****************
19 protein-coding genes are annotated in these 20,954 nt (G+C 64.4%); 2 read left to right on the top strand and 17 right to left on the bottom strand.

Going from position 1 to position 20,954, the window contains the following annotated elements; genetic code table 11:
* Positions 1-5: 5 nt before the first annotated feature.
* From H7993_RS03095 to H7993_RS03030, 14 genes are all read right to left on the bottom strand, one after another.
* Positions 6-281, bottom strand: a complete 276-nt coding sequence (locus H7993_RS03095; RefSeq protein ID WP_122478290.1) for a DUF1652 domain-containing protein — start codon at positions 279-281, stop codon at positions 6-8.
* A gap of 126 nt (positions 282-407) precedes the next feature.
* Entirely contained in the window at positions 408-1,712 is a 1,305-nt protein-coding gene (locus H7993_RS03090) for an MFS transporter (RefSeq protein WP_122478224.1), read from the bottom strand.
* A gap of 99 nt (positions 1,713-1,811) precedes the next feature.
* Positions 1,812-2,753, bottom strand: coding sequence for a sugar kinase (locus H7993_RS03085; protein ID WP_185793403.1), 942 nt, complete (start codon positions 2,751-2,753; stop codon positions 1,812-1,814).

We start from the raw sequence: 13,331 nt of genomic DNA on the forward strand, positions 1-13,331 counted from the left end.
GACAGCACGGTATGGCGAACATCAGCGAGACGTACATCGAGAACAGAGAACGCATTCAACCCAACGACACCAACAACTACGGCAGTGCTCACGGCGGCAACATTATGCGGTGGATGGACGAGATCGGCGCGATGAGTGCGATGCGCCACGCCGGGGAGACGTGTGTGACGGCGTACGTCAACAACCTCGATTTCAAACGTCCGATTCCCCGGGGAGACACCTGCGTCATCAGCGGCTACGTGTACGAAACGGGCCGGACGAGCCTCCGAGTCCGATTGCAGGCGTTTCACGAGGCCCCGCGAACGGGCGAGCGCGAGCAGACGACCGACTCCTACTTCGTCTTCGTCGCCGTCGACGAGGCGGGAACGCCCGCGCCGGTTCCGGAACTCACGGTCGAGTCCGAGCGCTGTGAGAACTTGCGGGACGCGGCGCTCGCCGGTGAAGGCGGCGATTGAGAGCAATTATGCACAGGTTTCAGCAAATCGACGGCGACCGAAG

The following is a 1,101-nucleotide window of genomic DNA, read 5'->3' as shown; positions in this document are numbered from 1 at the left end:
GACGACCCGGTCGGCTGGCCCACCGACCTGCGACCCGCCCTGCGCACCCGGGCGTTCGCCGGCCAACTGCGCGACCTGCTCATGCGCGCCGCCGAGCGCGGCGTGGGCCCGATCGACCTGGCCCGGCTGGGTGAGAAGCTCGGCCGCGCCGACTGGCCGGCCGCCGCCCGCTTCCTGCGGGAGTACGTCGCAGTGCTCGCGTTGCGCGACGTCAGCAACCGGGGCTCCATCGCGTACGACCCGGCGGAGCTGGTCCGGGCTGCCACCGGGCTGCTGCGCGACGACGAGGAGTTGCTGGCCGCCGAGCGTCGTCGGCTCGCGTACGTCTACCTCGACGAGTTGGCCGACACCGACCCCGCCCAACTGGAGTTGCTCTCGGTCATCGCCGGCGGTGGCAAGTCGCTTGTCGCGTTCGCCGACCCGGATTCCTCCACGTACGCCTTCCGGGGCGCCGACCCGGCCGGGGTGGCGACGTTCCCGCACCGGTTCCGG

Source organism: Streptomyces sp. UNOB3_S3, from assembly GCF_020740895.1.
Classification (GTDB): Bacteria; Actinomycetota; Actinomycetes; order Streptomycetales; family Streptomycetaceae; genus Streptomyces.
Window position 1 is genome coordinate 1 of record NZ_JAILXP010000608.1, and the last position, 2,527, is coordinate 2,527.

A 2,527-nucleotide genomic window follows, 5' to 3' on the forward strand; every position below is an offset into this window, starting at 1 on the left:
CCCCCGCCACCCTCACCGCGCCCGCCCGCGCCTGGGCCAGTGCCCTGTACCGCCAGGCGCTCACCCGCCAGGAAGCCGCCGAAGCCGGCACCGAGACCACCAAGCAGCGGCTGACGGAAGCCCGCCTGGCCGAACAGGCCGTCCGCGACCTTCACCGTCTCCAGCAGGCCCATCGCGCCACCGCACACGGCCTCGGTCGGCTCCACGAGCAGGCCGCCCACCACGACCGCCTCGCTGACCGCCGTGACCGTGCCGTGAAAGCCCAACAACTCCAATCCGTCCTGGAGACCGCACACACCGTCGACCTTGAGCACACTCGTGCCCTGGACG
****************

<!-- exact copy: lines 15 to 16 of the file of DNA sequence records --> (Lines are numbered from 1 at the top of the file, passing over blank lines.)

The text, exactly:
Classification (GTDB): Bacteria; Actinomycetota; Actinomycetes; order Streptomycetales; family Streptomycetaceae; genus Streptomyces.
Window position 1 is genome coordinate 1 of record NZ_JAILXP010000608.1, and the last position, 2,527, is coordinate 2,527.